Friday, July 20, 2018

acantholimon halophylum


Acantholimon halophylum was attractive from the get-go. They formed a very neat clump of prickly leaves, like a dianthus but much more uniform, almost perfect half spheres of olive green. Planted a few years ago, the first year was just foliage, the next year there were a few flowers. I admit that they were a little disappointing compared the the showy pink flowers of Acantholimon hohenackeri that I had at my old house. I couldn't find those again, but Agua Fria Nursery had these instead. A. halophylum may not have showy flowers, but the little umbrellas of white that are the bracts left after the bloom has faded, are much more impressive. In my garden, the bracts form a bright spot of white that glow in the sunlight. Visitors to my garden always comment when they see them, not only about how unusual they are, but how eye catching. That bright white has been there since early June, and will last through the winter, a much more impressive length of show than any flowers. The bracts close when it rains, then open again when they dry out, in a charming manner. The plants are amazingly drought tolerant, even though they are planted in almost pure sand, and other drought tolerant plants suffer in this location. Don't be dismayed by the diminutive little tuft of prickly foliage if you ever are lucky enough to see this at a nursery. Just buy it. On the other hand, leave them for me. I wish I had about 10 more. 

Monday, May 28, 2018

first flush is over


The first flush of roses is the biggest. Throughout May, the roses have been putting out their first flushes. I've been too busy with the wedding to take a lot of photos, but I certainly have been appreciating them.

Abraham Darby

Abraham Darby

Alnwick Castle

Bishop's Castle
 Bishop's Castle has been the star of the garden, with multitudes of fragrant flowers.

Bishop's Castle

Bishop's Castle

Boscobel

Tchekov

Tchekov

Fabulous!

Evelyn

Evelyn



Munstead Wood

Munstead Wood

Princesse Charlene de Monaco

Savannah

Sharifa Asma


It is rather sad when the dead-heading has to be done and the first flush is over.


14 dozen roses and a couple of rings


It's been a month since my last posting. The garden has been bursting forth, but there hasn't been much time to photograph or post while in preparation for the wedding. Yep, after 18 years of being together, we decided to do it. 14 dozen roses went into the table centerpieces, not to mention all the other flowers. I don't want to post too many photos. This is a GARDEN blog after all. The wedding was at Quarai, and the reception was at our house.


The flower arranging party.

Surrounded by flowers. 

Head Table

Guest tables

My sister making the garlands for the front entrance.

One of the finished garlands

Another sister making the cake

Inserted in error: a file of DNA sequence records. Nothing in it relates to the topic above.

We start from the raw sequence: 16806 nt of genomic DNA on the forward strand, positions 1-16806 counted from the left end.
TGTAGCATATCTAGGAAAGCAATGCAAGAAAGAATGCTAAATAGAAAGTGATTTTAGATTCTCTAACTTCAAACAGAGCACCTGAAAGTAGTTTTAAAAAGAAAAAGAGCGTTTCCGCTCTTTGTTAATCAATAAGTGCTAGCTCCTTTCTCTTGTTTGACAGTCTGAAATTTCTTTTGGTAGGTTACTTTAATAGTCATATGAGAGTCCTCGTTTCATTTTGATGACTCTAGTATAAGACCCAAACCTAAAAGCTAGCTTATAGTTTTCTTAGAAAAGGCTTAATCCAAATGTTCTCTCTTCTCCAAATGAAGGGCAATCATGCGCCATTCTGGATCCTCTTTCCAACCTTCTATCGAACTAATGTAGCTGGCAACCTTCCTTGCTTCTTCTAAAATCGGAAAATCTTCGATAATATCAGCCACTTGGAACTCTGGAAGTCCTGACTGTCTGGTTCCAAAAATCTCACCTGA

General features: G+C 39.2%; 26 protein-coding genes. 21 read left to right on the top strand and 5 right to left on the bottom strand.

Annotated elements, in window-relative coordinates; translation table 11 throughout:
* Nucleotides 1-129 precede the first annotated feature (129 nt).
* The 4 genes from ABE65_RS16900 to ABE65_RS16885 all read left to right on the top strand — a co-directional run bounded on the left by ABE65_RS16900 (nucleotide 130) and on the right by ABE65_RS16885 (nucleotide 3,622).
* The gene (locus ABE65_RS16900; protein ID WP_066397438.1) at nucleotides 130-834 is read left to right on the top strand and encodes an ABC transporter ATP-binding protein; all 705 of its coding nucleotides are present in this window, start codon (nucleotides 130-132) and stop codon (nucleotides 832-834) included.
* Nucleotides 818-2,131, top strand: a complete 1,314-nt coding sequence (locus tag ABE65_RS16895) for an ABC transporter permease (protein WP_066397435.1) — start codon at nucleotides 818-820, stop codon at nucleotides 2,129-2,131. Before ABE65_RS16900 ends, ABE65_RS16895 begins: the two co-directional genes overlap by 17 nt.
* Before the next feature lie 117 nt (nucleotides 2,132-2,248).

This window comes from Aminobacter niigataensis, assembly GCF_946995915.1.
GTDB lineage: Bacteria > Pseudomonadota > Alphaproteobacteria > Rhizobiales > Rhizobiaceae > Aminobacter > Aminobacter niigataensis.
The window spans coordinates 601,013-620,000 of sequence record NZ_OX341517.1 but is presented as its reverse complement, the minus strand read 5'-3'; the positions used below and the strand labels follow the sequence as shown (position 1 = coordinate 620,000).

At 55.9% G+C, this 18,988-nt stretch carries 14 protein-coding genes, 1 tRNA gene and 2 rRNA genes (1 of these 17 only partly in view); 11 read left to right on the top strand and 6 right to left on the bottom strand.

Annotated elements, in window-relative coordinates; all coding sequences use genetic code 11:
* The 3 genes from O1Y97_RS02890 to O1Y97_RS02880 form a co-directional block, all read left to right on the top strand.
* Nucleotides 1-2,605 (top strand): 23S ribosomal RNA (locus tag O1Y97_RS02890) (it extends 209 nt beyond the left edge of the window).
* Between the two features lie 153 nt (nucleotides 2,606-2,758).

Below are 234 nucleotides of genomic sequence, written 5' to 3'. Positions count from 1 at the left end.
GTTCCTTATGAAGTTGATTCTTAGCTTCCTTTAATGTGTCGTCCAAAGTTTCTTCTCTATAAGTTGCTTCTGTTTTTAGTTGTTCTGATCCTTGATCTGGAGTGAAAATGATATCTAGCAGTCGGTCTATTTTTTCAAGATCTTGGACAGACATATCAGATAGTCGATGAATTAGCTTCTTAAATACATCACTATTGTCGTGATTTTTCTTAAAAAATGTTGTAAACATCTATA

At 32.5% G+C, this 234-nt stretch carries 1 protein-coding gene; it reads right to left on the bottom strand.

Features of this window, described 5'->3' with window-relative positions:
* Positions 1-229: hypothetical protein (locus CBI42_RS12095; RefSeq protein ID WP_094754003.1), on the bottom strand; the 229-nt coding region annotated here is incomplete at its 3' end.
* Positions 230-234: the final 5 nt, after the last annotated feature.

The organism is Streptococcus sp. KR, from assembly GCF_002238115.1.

The finished cake

The ceremony

The roses cooperated by being in full bloom

yep, even Abe.
The professional photos won't be out for a couple of weeks, and no, I didn't try to root any of the florist roses. 

Sunday, April 29, 2018

why I grow roses...for now

On the rose forum, a thread was posted that asked "Why do you grow roses?" I thought about for a few days, and here is my answer.

Why do I grow roses? A big part of why I garden is to grow fragrances that are otherwise unobtainable. Then I realized that I have moved to climate where fragrances are rare. The thin dry air here is not a good conductor of fragrances, and the earthy fragrances of grass and wood and vegetation and decomposition that I grew up with are essentially absent here except on the rare humid day or after irrigation. Most of the time, I go for a walk or out in the garden and smell...nothing.This is very strange for me, since I have an over-sensitive sense of smell (hyperosmia), and the scent of an area is how I know and understand my surroundings in a similar way as we do seeing it or hearing it.   There are some fragrances here, they are just primarily herbal: the pinyon, or juniper, the fernbush, whose whole bush has a warm woody fragrance and even more fragrance when it blooms, and the herbs that do well here such as rosemary, lavender and thyme. But what I want in my garden are floral fragrances in addition to the herbal. And there are some fragrant flowers here, the weedy Spanish broom, which smells candy sweet for a week or so, the musty smelling Scotch broom or other Cytissus cultivars, and the native Chocolate flower (Berlandiera lyrata), which does smell strongly of chocolate. Hall’s honeysuckle grows here also, and is a scraggly weedy looking vine, that builds up a fire risk thatch. These tough plants all have what I have forbidden in my garden, that being the color yellow, which grates on my eyes like nails on a chalkboard, and all these plants have weedy appearances. Then there is the native chamisa, whose golden yellow flowers in the fall, smell strongly. In fact whole areas of the city can smell like this in the fall. Some say it smells of sweaty gym socks...after it has been sitting at the bottom of the gym bag for a week. However you describe it, I have not encountered anyone who has described it as pleasant. Some other native plants have non-yellow flowers and pleasant fragrances: Purshia has ivory colored flowers on a tough sculptural shrub. The native mock orange, Philadelphus microphyllus has white flowers which smell of pineapple in the spring on rather scrappy-looking shrubs.  Fendlera rupicola is a similarly looking shrub and also with white flowers but four petaled, which are fragrant if you put your nose in them. All these shrubs have beautiful flowers which last a week at most in the spring, too short of a time for a fragrance addict. But people grow lilacs which don’t last any longer. Datura wrightii has large white night blooming scented trumpets throughout late summer, if you have room for a large perennial to perhaps 5 feet across that dies to the ground in the winter. I tried growing one, and it died, but I may try again.